Shock for Shami as Mail learns to love the Human Rights Act

Shami Chakrabarti's stance against statutory press regs makes her the Daily Mail's new best friend

BY Nigel Horne LAST UPDATED AT 07:45 ON Mon 3 Dec 2012

WHOEVER expected Lord Justice Leveson to be such a match-maker? Ed Miliband and Nick Clegg finally discover a common cause (they both want Leveson's findings fully implemented), Hugh Grant and Max Mosley are improbable victims-in-arms, and now comes the most unlikely romance of all: the Daily Mail has fallen for the Human Rights Act, as championed by Shami Chakrabarti.

In an interview with yesterday's Mail on Sunday, Chakrabarti, director of Liberty, dropped the "bombshell" that while she had acted as one of Leveson's six advisers – or assessors – she disagreed fundamentally with his conclusion that a new independent press arbitrator needed statutory underpinning.

"A compulsory statute to regulate media ethics in the way the report suggests would violate the [Human Rights] Act, and I cannot support it," she said. "It would mean the press was being coerced in being held to higher standards than anyone else, and this would be unlawful."

This, of course, was music to the Mail's ears, enabling the paper to write the headline: "His law to gag press is illegal" and to wrap the startled Shami Chakrabarti in its embrace only four months after thundering in an editorial: "Human rights is a charter for criminals and parasites" - an issue so serious that "our anger is no longer enough".

Chakrabarti, appearing on the BBC's Andrew Marr Show yesterday, seemed as surprised as anyone to have become the Mail's new best friend and did her best to distance herself from the presentation of the interview if not the substance of it.

"I did not deliver a bombshell," she insisted to Marr, adding that the political response to Leveson since Wednesday had been "unnecessarily polarised". She actually agreed with the fundamental finding of the report that the press must have a new arbitrator who is independent of editors and politicians. The only point on which she disagreed with Lord Leveson was on the need for statutory underpinning of the new system.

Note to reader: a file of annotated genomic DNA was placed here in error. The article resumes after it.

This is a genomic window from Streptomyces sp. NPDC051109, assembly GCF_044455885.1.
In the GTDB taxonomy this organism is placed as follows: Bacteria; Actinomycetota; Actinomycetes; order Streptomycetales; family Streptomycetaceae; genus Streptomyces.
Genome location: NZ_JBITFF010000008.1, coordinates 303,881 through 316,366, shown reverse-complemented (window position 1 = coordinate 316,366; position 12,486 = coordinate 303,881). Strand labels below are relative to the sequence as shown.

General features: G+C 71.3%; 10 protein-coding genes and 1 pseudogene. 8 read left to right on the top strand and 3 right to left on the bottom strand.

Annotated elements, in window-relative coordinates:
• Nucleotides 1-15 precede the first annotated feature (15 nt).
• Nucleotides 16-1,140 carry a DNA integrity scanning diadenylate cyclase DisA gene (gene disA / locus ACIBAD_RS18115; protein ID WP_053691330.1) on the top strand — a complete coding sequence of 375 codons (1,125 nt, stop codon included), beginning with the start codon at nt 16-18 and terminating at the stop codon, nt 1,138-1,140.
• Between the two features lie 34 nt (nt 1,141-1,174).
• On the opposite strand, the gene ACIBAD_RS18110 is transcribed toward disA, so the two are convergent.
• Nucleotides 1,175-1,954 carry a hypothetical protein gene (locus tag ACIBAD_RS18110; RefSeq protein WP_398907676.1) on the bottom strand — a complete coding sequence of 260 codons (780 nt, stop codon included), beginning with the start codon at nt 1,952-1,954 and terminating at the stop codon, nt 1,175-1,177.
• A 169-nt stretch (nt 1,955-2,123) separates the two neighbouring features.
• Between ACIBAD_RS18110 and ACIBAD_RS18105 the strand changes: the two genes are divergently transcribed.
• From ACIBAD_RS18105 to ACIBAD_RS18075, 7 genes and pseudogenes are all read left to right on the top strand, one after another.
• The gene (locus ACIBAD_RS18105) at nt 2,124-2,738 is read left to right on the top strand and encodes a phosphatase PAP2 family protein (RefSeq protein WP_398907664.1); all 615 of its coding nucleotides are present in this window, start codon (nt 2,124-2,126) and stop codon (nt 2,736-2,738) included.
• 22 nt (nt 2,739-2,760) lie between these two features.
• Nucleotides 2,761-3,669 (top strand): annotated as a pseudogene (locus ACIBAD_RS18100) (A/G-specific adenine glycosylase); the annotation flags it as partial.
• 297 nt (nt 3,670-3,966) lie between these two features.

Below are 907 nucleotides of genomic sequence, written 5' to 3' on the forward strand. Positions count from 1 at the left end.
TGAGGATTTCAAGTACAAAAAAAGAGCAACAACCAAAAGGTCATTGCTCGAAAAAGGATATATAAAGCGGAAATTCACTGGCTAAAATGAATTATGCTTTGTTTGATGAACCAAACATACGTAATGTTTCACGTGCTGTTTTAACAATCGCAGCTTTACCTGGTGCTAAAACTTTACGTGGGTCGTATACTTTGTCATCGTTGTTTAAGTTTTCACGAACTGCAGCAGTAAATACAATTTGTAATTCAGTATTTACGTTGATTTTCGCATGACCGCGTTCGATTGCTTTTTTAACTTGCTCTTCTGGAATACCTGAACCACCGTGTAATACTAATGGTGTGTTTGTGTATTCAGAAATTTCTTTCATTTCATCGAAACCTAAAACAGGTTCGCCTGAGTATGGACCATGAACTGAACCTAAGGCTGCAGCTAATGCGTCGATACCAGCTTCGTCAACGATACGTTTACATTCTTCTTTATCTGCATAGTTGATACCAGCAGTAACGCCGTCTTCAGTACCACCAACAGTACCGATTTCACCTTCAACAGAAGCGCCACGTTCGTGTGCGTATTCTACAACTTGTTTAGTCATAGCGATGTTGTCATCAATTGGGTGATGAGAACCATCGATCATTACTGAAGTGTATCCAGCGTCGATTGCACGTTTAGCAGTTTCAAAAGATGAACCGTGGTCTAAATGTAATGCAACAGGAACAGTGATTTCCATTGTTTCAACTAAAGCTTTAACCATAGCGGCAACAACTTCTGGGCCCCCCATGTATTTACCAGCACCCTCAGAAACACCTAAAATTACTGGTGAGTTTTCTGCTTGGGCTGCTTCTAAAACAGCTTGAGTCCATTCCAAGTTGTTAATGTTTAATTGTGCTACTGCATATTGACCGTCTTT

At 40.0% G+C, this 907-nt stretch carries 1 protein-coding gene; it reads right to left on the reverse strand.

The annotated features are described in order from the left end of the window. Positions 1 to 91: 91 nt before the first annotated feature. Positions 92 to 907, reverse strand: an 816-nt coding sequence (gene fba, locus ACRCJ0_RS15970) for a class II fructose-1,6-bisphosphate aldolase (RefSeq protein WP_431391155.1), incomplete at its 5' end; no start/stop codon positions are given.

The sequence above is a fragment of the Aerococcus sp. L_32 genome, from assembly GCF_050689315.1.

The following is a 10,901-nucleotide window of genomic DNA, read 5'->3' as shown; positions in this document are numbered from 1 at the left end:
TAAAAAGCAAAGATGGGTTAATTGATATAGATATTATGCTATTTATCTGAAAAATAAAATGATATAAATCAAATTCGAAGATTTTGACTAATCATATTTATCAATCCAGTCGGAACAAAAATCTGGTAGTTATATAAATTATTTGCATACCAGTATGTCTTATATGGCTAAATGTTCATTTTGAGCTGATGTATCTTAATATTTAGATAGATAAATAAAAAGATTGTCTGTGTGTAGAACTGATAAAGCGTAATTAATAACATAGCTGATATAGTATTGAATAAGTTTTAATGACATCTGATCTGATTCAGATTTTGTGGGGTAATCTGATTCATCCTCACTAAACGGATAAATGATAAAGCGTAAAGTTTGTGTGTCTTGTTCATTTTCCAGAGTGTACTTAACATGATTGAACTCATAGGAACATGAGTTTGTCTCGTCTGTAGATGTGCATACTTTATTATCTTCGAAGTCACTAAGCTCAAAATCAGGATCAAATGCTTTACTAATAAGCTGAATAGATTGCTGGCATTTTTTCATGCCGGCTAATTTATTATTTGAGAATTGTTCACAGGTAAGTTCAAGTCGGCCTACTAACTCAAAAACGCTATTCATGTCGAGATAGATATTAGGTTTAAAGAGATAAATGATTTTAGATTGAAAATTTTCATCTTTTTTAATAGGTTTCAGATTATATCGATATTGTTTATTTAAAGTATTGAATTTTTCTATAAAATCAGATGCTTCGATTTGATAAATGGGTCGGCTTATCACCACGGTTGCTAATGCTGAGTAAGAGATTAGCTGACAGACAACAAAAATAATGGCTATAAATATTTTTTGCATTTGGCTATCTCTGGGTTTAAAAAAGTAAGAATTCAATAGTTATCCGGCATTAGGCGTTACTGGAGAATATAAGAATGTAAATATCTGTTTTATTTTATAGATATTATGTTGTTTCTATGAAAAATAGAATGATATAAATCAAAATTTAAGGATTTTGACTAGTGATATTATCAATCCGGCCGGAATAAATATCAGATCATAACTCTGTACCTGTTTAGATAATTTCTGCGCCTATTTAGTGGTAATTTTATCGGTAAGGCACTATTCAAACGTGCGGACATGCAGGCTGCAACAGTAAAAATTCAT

The UK Human Rights Blog, surprised as anyone by the Mail's sudden romance, notes that, "to be fair the Mail has had a slightly more nuanced relationship with human rights than many assume. For example, the newspaper has been at the forefront of important campaigns like that opposing secret trials in civil cases and against the extradition of hacker Gary McKinnon, which was ‘courageously' blocked on human rights grounds.

"But the secret trials campaign has been fought on the basis of ‘civil liberties', not ‘human rights', and the newspaper has certainly been a more frequent critic than friend of the Human Rights Act, and in particular over issues relating to unpopular minorities such as immigrants."

Given that it surely won't be long before the European Court of Human Rights issues another edict destined to infuriate the Mail, the blog predicts only "a fleeting romance" between the paper and the Human Rights Act.

And if Chakrabarti needs reminding of how the Mail treats its enemies, she has only to look at the paper's front page story yesterday about Nick Clegg.

The Lib Dem leader is reportedly "facing questions" about a £12m Department of Education award to Booktrust, a charity which promotes reading among children. The accusation is that Clegg's office asked to have the award to Booktrust fast-tracked just a few weeks after his wife, Miriam, had hosted a reception for the charity.

The report was given only a mediocre show in other Sunday papers – but it made the ‘splash' in the Mail. Surely not because Clegg has publicly backed Leveson to the hilt in his plan to "gag the press"? · 

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